1230: Arrive at the station early as have a fair amount of admin to do for my team and upcoming meetings/training days etc. Manage to locate the infamous station fork and have a bit of lunch as of course, no guarantee I'll be eating later. After all that, go and kit up & as there's a few other SCs on the same shift, go to the skippers office to let the late turn Sgt know we're out today & give all our details etc. Massive thanks from the Sgt as his team was short so he'll make good use of us

1400: Find the other SCs and head to the briefing room and meet the team, who I work with fairly regularly. Briefed by the Sgt and given our postings, all specials are in IRVs (Immediate Response Vehicles) so smiles all round - who doesn't like blue lights & fast cards ;)!  Introductions made with the PC I'm paired with as I've not worked with him before, he goes to book out his taser & I try and source us a vehicle. Early turn had a busy shift so vehicles are a bit thin on the ground at the station. 

1445: Manage to get a vehicle & head out. PC I was with was a great laugh & one of the best I'd worked with, incredibly proactive which was excellent & something I enjoy rather than sitting around just waiting for calls to come out. We head to one of the local council estates that's seen a rise in pretty much everything recently, burglary, theft, car crime, assaults/VWI's & general antisocial behaviour. Stopped & spoke to a few groups of well-known guys, weren't doing anything particular, just a quick chat & so they know we're out and about. Continue having a look around the less glamorous areas of our ground.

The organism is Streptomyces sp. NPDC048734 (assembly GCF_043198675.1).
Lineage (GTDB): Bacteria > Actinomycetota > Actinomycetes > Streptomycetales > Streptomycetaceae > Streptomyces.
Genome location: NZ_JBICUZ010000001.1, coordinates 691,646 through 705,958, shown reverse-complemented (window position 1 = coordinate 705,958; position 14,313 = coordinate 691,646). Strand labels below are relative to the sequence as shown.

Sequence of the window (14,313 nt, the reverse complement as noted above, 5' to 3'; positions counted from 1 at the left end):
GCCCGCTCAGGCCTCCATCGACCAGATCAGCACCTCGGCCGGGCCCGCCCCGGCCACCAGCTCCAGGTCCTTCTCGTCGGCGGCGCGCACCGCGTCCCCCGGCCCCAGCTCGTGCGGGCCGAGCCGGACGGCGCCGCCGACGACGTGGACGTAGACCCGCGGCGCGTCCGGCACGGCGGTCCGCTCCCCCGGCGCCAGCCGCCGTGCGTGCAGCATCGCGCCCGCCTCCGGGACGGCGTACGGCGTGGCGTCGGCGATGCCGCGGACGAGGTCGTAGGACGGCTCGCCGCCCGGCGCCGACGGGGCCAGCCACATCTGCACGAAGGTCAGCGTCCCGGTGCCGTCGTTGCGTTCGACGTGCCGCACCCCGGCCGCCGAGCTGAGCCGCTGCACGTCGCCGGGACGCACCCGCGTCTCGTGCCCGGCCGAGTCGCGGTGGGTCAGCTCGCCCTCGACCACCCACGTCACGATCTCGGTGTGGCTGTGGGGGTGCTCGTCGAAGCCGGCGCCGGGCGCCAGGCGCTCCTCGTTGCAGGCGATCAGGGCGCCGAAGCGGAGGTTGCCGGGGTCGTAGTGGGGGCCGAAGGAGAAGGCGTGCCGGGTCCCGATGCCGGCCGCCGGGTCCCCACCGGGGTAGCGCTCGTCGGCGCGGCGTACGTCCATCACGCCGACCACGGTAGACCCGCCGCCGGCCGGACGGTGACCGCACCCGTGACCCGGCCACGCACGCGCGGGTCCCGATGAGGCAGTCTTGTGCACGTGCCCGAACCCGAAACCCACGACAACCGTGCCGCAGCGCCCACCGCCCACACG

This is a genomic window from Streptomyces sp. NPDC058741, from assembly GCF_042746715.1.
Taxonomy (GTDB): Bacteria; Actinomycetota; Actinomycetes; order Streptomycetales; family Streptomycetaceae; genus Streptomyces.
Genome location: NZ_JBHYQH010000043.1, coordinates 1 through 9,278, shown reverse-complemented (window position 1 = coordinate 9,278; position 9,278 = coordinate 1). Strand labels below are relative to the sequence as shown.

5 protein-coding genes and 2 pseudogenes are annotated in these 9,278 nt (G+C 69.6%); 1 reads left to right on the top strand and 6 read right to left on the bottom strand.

1530: Immediate call (blue lights etc for the non-police amongst you) to an 'abandoned call' with child screaming & disturbance heard in the background. On scene and no sign of disturbance at the address, door answered by young girl covered head-to-toe in flour who'd been baking with her Mum, on seeing us the Mum almost broke down in tears before we even said anything as her husband was out and she assumed the worst... which was odd! Turned out her 8 year old son had a friend over, decided to play with the house phone and dialled 999 to see what would happen. Not sure if the kid or the Mum was more embarrassed but gave words of advice given to the kid about how/when to use 999 & tried to get across the seriousness of hoax calls while not putting him off calling 999 if he's genuinely in trouble. He got the message & left him with his Mum who I'm sure had a few more words! 

1545: Almost as soon as we left the last job, another immediate call, PI RTC (Personal Injury Road Traffic Collision) on the other end of the ground, ourselves along with several other units start making our way. Bus v Moped so you can imagine how that turned out...! As we were quite a way away, ambulance & fire (due to leaked fuel) were already on scene. Scene itself was being dealt with so we assisted with road closures and directing traffic until signs were brought by Traffic. Injured party taken off to hospital, scene handed over to Traffic and some PCSOs came to man the cordons so we could get back to calls.